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Effect of chondrocyte-stem cell interactions on chondrogenesis of mesenchymal stem cells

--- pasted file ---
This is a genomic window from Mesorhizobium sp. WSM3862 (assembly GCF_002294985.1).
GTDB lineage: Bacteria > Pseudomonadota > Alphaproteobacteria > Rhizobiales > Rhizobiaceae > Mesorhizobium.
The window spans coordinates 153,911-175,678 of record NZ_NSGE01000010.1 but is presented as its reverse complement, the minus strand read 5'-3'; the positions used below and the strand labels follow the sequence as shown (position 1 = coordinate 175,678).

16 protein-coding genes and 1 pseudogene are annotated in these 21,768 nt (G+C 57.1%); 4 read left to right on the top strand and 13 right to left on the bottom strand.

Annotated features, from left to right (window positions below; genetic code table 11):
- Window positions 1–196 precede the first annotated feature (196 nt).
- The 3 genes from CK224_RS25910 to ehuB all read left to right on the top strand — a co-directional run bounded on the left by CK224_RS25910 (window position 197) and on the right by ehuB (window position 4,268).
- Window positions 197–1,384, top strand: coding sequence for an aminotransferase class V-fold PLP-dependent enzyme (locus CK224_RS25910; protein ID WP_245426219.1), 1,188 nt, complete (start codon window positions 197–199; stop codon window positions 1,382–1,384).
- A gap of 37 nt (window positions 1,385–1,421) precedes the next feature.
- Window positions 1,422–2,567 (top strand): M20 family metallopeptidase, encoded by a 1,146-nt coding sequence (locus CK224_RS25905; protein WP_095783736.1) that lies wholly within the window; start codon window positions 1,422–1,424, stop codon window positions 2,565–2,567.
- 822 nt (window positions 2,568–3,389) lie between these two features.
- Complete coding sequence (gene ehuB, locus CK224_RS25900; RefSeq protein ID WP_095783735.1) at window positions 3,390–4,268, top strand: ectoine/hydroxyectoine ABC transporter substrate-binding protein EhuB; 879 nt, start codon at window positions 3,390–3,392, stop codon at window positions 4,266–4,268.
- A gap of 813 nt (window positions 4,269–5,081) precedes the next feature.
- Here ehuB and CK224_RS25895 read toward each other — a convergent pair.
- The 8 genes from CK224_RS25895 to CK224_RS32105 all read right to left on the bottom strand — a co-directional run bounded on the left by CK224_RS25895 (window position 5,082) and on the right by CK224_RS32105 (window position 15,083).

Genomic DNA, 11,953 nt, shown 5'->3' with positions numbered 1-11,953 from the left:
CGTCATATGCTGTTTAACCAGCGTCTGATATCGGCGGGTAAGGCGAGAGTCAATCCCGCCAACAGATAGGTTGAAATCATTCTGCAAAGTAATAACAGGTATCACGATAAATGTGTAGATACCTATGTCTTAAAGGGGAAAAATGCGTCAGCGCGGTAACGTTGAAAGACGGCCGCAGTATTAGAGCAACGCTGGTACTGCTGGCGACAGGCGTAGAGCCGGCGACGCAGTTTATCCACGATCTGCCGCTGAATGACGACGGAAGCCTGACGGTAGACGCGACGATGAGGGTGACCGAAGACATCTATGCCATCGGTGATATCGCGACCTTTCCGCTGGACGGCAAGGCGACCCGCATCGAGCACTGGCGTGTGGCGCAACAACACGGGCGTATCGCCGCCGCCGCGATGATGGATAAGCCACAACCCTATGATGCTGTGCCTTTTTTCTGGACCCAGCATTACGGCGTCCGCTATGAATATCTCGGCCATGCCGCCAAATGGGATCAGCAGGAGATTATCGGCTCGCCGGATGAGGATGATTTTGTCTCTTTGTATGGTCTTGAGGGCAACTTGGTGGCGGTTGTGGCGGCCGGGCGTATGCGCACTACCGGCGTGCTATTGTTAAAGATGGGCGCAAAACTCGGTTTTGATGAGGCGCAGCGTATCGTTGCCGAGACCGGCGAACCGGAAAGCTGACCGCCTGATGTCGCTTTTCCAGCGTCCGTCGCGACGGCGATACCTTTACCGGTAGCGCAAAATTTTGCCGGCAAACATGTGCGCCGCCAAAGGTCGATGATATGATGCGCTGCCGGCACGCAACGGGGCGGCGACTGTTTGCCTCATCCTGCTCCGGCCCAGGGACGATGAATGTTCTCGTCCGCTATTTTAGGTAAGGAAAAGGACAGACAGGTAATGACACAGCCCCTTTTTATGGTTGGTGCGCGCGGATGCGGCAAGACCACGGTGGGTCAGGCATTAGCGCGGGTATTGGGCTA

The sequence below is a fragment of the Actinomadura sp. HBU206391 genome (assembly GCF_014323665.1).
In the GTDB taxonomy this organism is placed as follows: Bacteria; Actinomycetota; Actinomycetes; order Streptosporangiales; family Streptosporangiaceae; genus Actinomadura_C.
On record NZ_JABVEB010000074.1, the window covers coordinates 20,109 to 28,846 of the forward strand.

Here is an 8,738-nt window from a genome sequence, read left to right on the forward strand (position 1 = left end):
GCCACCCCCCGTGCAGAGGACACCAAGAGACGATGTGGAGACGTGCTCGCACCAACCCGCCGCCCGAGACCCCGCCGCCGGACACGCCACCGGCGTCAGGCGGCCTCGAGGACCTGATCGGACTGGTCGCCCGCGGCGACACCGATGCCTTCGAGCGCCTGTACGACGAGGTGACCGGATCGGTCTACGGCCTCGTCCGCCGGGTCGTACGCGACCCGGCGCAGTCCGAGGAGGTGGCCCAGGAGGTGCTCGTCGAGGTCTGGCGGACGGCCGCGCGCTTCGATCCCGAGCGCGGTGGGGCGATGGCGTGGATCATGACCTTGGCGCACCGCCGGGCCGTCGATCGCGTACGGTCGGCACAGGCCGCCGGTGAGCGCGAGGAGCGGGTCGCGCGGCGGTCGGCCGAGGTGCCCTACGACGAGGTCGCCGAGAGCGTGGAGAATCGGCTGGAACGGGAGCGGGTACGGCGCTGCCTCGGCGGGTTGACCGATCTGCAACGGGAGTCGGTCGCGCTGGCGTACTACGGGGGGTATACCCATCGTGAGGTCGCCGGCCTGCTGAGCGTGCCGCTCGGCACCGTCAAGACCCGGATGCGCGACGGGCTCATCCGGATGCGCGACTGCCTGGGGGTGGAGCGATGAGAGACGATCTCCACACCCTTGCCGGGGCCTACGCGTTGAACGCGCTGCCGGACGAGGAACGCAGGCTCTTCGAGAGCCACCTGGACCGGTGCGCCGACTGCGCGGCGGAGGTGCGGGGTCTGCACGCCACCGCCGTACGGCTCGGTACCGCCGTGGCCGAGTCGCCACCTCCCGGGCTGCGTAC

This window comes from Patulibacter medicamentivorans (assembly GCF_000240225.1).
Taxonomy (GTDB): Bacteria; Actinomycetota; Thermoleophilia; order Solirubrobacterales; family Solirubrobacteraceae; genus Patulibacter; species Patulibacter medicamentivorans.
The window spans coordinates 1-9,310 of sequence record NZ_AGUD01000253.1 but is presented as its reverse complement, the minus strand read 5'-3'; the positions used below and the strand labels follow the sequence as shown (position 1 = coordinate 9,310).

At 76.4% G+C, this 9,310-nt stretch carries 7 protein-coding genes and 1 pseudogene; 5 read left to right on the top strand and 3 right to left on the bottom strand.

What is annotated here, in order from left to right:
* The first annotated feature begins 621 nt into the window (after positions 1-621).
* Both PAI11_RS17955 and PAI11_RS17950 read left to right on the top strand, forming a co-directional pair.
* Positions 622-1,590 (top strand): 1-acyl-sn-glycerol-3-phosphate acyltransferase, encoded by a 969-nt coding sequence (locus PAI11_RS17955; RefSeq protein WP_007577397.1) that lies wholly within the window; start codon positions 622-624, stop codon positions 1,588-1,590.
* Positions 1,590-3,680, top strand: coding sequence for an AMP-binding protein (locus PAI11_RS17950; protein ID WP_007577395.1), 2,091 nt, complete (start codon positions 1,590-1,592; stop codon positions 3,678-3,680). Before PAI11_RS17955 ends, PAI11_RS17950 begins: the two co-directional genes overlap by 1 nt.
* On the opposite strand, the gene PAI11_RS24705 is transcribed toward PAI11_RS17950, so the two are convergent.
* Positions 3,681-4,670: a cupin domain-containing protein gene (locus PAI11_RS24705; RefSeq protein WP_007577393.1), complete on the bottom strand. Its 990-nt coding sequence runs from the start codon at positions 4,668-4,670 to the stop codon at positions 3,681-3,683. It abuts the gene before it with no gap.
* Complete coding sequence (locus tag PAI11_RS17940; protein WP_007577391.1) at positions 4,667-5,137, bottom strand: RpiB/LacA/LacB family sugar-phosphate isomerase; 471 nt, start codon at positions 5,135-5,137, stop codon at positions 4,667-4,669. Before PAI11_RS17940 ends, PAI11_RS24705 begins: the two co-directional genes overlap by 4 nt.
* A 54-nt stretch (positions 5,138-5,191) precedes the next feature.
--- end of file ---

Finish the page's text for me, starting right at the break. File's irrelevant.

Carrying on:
Mesenchymal stem cells (MSCs) have been considered as a promising cell source for cartilage tissue regeneration owing to their intrinsic musculoskeletal differentiation potential. A successful MSC-derived hyaline cartilage tissue should be structurally and functionally similar to native cartilage. During embryonic development morphogens have been shown to play a critical role in cartilage tissue formation. In this study we thus investigated the effect of chondrocyte-MSC interactions in the form of soluble morphogens on chondrogenic differentiation of MSCs using a co-culture system, wherein the hMSCs-laden hydrogels and chondrocytes were not in physical contact but can still exchange cell secreted factors. Healthy chondrocytes and osteoarthritic (OA) chondrocytes were able to induce chondrogenesis of hMSCs as analyzed by biochemical assays, gene analysis, and histology. We further explored the role of PTHrP and TGF-\[beta\]1 on chondrogenesis of hMSCs and found that in their combined presence, hMSCs had an upregulated expression of cartilage specific markers such as collagen type II and aggrecan and enhanced extracellular matrix production. Even in the absence of TGF-\[beta\]1 co-culture could induce chondrogenesis. A detailed analysis indicated that TGF- \[beta\]1 promotes proliferation and chondrogenic differentiation of MSCs, while PTHrP regulates hypertrophy. Mass spectrometry analysis underlined the crucial role of cross-talk on cell secreted morphogens. Extracellular histones inducing growth hormone production formed a major part of the morphogens unique to a co- culture system which is known to promote chondrogenesis. Our experimental observations along with numerical analysis indicated the crucial role of diffusion-mediated morphogenic concentration on chondrogenesis of MSCs.

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